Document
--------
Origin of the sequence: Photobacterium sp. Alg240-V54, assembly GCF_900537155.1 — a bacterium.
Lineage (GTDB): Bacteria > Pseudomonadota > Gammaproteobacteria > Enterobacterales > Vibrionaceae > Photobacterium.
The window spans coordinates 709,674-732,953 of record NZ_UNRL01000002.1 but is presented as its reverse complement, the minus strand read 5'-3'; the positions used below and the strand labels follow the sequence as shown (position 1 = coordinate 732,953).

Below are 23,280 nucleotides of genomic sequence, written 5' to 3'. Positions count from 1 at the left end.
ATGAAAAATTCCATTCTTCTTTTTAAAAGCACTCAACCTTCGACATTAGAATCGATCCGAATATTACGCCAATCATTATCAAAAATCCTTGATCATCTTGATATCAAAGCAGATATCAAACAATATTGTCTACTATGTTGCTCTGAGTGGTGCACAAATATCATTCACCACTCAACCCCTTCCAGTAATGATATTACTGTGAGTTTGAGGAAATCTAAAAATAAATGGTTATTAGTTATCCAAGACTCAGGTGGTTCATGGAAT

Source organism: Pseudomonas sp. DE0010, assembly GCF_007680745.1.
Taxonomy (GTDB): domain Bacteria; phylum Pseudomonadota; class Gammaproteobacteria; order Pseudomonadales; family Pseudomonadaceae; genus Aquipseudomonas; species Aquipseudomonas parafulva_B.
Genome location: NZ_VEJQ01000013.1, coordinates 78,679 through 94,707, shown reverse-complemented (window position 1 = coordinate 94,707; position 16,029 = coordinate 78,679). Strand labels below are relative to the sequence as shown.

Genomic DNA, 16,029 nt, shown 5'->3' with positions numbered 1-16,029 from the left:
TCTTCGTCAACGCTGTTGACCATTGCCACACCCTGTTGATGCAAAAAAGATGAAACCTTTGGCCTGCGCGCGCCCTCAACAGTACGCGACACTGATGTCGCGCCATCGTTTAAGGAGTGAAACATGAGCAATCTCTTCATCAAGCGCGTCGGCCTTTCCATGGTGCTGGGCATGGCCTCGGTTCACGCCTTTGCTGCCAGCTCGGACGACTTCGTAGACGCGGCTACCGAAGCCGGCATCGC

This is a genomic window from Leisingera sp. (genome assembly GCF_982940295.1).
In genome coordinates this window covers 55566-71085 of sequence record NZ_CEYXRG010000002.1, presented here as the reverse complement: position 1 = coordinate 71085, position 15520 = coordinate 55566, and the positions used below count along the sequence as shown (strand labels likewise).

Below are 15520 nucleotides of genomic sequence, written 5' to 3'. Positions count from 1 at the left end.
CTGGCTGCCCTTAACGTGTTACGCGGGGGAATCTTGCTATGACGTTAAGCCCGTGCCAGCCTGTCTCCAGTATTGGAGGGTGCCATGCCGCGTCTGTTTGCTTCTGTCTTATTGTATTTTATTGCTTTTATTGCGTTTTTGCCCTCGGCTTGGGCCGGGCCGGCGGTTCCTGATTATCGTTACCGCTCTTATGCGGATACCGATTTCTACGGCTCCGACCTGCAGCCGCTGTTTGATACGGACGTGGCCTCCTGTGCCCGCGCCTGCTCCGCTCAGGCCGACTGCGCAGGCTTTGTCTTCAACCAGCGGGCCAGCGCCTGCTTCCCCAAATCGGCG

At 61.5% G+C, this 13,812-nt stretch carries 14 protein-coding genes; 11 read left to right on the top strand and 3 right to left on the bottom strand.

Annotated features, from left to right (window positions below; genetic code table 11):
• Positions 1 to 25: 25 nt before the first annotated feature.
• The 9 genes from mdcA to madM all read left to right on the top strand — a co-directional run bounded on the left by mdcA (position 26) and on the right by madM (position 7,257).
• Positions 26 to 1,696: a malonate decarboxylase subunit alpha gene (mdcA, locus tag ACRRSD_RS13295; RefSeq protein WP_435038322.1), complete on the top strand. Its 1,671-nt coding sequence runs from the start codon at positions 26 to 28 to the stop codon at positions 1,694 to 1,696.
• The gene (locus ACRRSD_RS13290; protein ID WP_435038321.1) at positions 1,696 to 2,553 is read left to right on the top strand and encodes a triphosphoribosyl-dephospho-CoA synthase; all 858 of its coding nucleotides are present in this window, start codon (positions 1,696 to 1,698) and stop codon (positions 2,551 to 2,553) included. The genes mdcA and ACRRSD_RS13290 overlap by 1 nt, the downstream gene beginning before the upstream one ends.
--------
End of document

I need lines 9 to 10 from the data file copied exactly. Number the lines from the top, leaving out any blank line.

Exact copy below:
Genomic DNA, 16,029 nt, shown 5'->3' with positions numbered 1-16,029 from the left:
TCTTCGTCAACGCTGTTGACCATTGCCACACCCTGTTGATGCAAAAAAGATGAAACCTTTGGCCTGCGCGCGCCCTCAACAGTACGCGACACTGATGTCGCGCCATCGTTTAAGGAGTGAAACATGAGCAATCTCTTCATCAAGCGCGTCGGCCTTTCCATGGTGCTGGGCATGGCCTCGGTTCACGCCTTTGCTGCCAGCTCGGACGACTTCGTAGACGCGGCTACCGAAGCCGGCATCGC